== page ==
March against heroin


Staff Report



On Saturday, March 25, thousands of people gathered in Portsmouth’s Spartan Stadium for “Ohio’s National March Against Heroin”. The event featured live music, entertainment, and many prominent national speakers as well as local recovery advocates. Throughout the day, speakers and performing artists took the stage to offer support and encouragement to this community that has been hard hit by opiate addiction.

Addiction treatment agencies conducted education and outreach and also offered scholarships for people in need of addiction treatment. Several people took advantage of the scholarships that included treatment and transportation to some of the country’s top addiction treatment centers. Although the event was free, it generated some funding through raffles and donations that was used to offset some associated costs and transport clients to out-of-state treatment centers.

At 2:30 p.m., hundreds of people walked through Portsmouth on the march that was led by the Portsmouth Fire Department. The crowd was followed by the “Heroin Hearse,” a fully decorated hearse dedicated to raising awareness about the severity of the overdose epidemic and serves as a visual reminder of what heroin use offers — a last ride. “Ohio’s National March Against Heroin” was planned and conducted by people in recovery from addiction. Families who have lost loved ones in the past carried photos and posters.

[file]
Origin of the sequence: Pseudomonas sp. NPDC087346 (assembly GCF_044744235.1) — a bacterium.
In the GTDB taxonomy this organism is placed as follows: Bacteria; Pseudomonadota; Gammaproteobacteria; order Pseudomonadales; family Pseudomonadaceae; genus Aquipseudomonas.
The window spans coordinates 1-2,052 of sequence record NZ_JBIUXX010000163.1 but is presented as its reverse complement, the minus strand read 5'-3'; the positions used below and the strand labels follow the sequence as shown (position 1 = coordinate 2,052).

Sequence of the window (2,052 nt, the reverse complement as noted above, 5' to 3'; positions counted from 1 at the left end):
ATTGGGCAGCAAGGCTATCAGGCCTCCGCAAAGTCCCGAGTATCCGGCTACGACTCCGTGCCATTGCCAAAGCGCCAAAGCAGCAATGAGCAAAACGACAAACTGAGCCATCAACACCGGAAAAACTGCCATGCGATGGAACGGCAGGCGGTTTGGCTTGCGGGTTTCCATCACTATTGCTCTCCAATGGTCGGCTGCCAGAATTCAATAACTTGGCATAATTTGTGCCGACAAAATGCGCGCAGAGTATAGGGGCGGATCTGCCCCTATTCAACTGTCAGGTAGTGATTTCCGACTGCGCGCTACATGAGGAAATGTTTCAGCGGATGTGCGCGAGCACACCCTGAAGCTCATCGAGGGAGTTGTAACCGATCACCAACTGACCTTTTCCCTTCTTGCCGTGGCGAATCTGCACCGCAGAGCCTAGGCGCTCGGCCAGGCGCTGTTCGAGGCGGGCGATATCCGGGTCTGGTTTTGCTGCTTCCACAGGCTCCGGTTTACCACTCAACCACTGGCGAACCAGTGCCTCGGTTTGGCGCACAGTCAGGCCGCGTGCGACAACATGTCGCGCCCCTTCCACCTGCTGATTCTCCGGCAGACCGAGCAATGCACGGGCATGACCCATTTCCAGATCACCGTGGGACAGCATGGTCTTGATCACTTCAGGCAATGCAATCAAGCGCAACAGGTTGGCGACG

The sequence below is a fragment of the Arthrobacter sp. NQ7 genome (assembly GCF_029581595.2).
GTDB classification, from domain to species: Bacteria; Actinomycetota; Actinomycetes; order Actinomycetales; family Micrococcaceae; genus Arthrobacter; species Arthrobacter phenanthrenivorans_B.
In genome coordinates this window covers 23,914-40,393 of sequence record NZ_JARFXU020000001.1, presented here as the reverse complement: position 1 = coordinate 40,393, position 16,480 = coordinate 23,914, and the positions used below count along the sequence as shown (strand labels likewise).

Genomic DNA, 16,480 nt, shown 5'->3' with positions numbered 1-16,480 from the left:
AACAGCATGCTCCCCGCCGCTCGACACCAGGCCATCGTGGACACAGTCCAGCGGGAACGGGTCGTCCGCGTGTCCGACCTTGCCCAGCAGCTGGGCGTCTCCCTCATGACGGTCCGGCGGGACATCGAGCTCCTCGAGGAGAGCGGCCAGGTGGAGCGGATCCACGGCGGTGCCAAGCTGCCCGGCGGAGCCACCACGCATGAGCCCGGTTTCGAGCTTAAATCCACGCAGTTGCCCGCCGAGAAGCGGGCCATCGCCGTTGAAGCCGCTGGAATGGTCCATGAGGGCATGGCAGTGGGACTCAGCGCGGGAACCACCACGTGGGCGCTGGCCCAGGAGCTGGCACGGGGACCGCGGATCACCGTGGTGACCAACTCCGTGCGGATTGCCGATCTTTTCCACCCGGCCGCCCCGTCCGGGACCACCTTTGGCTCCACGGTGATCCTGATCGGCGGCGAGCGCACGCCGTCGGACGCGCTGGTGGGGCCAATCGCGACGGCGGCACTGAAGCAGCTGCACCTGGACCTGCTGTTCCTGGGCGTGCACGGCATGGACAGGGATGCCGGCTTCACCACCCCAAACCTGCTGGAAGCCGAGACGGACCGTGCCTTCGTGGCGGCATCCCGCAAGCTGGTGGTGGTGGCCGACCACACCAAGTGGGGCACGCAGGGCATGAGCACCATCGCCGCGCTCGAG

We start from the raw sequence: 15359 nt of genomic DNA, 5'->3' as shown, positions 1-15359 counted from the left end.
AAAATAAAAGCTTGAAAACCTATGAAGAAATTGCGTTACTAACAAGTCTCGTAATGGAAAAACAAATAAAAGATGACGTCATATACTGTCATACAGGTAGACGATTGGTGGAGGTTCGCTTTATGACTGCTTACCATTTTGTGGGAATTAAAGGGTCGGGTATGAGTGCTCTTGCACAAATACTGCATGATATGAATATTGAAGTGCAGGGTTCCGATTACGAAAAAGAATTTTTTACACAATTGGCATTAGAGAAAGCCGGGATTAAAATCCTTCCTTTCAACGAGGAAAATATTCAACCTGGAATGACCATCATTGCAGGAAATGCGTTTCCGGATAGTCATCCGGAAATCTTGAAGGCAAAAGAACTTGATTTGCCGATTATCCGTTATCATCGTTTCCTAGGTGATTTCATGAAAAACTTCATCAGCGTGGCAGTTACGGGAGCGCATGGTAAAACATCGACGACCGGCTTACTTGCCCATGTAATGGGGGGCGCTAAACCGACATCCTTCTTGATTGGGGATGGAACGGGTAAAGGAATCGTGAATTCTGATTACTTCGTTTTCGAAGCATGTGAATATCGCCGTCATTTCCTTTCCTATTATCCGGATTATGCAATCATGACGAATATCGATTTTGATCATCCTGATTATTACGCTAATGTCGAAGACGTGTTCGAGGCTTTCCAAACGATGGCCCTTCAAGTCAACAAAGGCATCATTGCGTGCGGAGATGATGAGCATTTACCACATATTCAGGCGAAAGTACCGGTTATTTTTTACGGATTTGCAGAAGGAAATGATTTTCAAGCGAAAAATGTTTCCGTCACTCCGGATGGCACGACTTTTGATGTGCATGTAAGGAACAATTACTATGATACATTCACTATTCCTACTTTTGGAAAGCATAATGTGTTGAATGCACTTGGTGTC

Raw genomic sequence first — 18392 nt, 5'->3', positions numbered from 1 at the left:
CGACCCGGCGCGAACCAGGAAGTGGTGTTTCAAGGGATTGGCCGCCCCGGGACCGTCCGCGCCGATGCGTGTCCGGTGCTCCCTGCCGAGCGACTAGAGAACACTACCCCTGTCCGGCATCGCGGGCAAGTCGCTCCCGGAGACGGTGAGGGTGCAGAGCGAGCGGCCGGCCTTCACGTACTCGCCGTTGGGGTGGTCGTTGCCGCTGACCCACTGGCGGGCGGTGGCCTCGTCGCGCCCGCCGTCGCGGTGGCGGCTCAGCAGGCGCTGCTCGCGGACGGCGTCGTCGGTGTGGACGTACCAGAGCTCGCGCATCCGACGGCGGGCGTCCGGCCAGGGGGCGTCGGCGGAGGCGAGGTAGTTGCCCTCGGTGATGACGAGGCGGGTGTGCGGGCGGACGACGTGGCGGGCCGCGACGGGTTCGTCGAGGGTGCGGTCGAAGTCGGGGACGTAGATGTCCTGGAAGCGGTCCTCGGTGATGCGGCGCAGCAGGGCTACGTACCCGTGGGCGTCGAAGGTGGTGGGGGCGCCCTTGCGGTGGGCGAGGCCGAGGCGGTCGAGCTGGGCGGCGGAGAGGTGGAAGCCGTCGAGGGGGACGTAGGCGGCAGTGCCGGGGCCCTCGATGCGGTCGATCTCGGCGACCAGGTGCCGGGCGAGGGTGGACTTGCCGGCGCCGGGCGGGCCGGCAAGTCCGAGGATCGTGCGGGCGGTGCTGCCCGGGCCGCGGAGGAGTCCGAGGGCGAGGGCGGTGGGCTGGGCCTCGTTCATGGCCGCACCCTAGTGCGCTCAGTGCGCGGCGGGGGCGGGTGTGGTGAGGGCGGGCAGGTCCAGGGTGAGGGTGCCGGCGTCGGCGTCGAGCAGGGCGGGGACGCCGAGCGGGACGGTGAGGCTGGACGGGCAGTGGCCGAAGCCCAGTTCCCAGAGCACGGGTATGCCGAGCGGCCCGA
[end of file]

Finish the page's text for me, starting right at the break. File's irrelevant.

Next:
Two local girls, Sarah Gee and Kortney Calver, worked with recovery organizations across the country to make the event successful. Both are in recovery from addiction and understand the seriousness of opiate dependency. Both say that the event exceeded all expectations and they hope to make it an annual event.

One thing they felt that was important was to help the Fire Department obtain more Narcan since they are responding to many overdoses daily and the medication that can save someone from dying is in short supply. So after paying off the necessary expenses associated with the event, they decided to use the remaining money to purchase Narcan.

They brought in almost $900 to donate to the Portsmouth City Health Department to buy Narcan for the Fire Department.

“This is just so amazing,” Lisa Roberts, RN, of the Portsmouth City Health Department said. “We go through a lot of this medication locally and it is a struggle to keep up with the need. I can’t even put into words how very proud I am of our recovery community and these girls for doing this. It’s just so noble. No doubt, they will save lives with this donation. You hear people say all the time that this opioid epidemic must be solved at the community level. That the government isn’t going to solve it. This is an example of one part of the community that is really stepping up to help—the recovery community.”

Project DAWN — Deaths Avoided With Naloxone — is operated by the Portsmouth City Health Department and provides education and medication to anyone who may need to respond to an overdose. Naloxone, also known as Narcan, is also available at CVS and Kroger Pharmacies without a prescription and is covered by most insurances. Ohio’s laws now offer protection to people who respond to an overdose through a Good Samaritan Law and after using Narcan, people should still call 911 for more advanced medical assistance.

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Staff Report